Q. Is that what you are doing now?

CB. Yes.

Q. So you find that quite satisfying?

CB. Yes.

Q. What brought you to Hackney?

CB. My parents were living here.

Q. So your parents have always lived here, for how many years have you lived in this borough now?

CB. I have always lived here since I came to England.

Q. Do you think the attitudes of islanders have changed since you came to England? How important is it for you being a St Vincentian or does it not matter? [10.58]

CB. It does matter. Some Vincentians, however, I do not know what is wrong with them, there are certain things which I do not like. For instance, St Vincentian men. (I married two). My husband used to beat me and he used to just take his money and gamble, go to the pub and drink. I find that if you see one of them and you say hello to them, they ask you to go out with them? If you tell them no, they call you terrible names.

Q. But you are saying this applies to men in general, not just St Vincentian men?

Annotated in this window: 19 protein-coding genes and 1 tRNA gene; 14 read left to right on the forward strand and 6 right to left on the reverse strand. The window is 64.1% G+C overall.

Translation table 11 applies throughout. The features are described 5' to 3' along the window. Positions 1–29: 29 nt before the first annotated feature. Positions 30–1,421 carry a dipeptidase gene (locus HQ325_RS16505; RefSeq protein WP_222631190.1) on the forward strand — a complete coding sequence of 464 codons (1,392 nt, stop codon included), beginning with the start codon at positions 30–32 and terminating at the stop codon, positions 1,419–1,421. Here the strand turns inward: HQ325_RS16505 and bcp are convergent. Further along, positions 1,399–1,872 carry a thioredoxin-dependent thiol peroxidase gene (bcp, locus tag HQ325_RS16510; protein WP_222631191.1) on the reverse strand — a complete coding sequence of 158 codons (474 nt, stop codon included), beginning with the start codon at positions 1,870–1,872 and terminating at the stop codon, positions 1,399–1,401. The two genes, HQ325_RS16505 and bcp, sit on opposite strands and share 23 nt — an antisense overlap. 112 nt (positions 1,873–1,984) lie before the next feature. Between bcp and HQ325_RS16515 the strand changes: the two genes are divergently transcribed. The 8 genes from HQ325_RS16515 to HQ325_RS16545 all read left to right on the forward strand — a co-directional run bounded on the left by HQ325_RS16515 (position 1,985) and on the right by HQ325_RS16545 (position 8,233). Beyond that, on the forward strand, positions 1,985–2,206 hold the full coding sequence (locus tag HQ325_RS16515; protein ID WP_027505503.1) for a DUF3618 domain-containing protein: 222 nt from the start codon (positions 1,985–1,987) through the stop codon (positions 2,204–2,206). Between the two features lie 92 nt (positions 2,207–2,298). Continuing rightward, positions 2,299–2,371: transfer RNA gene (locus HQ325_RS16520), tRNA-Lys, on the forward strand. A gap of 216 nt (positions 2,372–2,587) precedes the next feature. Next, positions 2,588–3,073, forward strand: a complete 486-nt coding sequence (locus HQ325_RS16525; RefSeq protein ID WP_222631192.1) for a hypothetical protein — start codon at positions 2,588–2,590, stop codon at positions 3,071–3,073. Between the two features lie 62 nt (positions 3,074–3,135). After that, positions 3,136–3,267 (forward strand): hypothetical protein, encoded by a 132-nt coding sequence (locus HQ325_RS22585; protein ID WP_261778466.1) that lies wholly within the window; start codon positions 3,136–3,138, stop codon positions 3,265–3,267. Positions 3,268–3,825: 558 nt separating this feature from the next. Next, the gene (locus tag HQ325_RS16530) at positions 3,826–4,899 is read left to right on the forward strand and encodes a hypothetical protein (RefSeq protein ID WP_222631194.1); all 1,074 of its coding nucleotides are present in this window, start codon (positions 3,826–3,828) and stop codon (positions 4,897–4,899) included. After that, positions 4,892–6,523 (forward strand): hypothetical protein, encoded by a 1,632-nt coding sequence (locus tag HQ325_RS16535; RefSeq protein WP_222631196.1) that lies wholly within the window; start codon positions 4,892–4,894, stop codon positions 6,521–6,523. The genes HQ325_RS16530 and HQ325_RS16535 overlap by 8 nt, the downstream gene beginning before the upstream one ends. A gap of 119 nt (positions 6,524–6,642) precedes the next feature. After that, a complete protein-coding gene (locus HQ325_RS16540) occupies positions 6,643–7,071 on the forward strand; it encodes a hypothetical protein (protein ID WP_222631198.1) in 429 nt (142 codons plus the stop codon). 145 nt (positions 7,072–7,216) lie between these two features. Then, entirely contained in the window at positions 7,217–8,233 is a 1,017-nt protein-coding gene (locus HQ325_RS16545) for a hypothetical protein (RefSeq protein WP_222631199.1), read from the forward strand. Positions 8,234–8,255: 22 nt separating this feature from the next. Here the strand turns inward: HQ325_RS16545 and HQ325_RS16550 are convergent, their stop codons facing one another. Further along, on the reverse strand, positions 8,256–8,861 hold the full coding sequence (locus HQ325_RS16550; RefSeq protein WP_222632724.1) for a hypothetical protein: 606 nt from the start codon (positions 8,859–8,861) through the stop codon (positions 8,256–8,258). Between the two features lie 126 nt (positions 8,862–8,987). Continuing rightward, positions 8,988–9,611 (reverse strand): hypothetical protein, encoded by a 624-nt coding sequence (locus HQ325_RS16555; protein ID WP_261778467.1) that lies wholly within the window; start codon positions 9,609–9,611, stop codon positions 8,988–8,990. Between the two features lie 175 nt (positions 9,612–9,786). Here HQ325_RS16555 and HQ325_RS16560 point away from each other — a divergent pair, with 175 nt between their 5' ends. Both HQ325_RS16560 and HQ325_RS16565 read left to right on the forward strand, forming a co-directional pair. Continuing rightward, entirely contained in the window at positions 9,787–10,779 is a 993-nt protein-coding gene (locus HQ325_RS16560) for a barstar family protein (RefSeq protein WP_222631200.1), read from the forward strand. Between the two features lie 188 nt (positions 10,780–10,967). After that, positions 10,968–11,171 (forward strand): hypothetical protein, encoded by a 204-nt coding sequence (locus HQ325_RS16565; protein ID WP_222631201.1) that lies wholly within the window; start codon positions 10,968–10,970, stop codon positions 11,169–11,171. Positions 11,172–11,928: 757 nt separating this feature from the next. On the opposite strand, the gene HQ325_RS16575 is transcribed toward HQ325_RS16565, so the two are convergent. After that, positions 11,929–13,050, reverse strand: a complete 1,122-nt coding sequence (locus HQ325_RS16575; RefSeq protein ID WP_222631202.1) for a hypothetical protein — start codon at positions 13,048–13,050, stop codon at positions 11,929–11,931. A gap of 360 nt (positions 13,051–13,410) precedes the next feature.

CB. Well no. I think it is St Vincentian men as I only used to go out with them and I found that I did not have luck with them so now I just leave them alone.

Q. So you have actually been through abuse at home?

CB. Yes.

Q. What was that period of your life like?

CB. I just got fed up. Sometimes I get upset as really I would like to settle down with my own countryman but I don’t have luck with them. They just treat you how they want to, as if you are a dog or something. I don’t understand it. They expect you to go out to work, come home and cook and they just sit there, which is wrong. The ones that I know have returned home and married Vincentian women. I do not know how they have the strength to put up with them. You have to have strength, faith and courage.

Q. So, you are not living with a Vincentian man no? How much have you mixed with other islanders?

CB. One Jamaican man, who is the father of my daughter. His family has not accepted me. They have a monthly meeting to discuss certain things about their life and people back home etc. They never ask me how my parents and my family are.

Q. How have you found life in Britain generally? [14.58]

CB. Very hard, but I have survived up until now.

Q. What was the worse period?

CB. The worse period was when my husband and me got divorced and I had to bring up the kids alone, Taking them to nannies, then off to work, having to rush back from work and then picking them up. Once home, I had to cook and settle the kids down.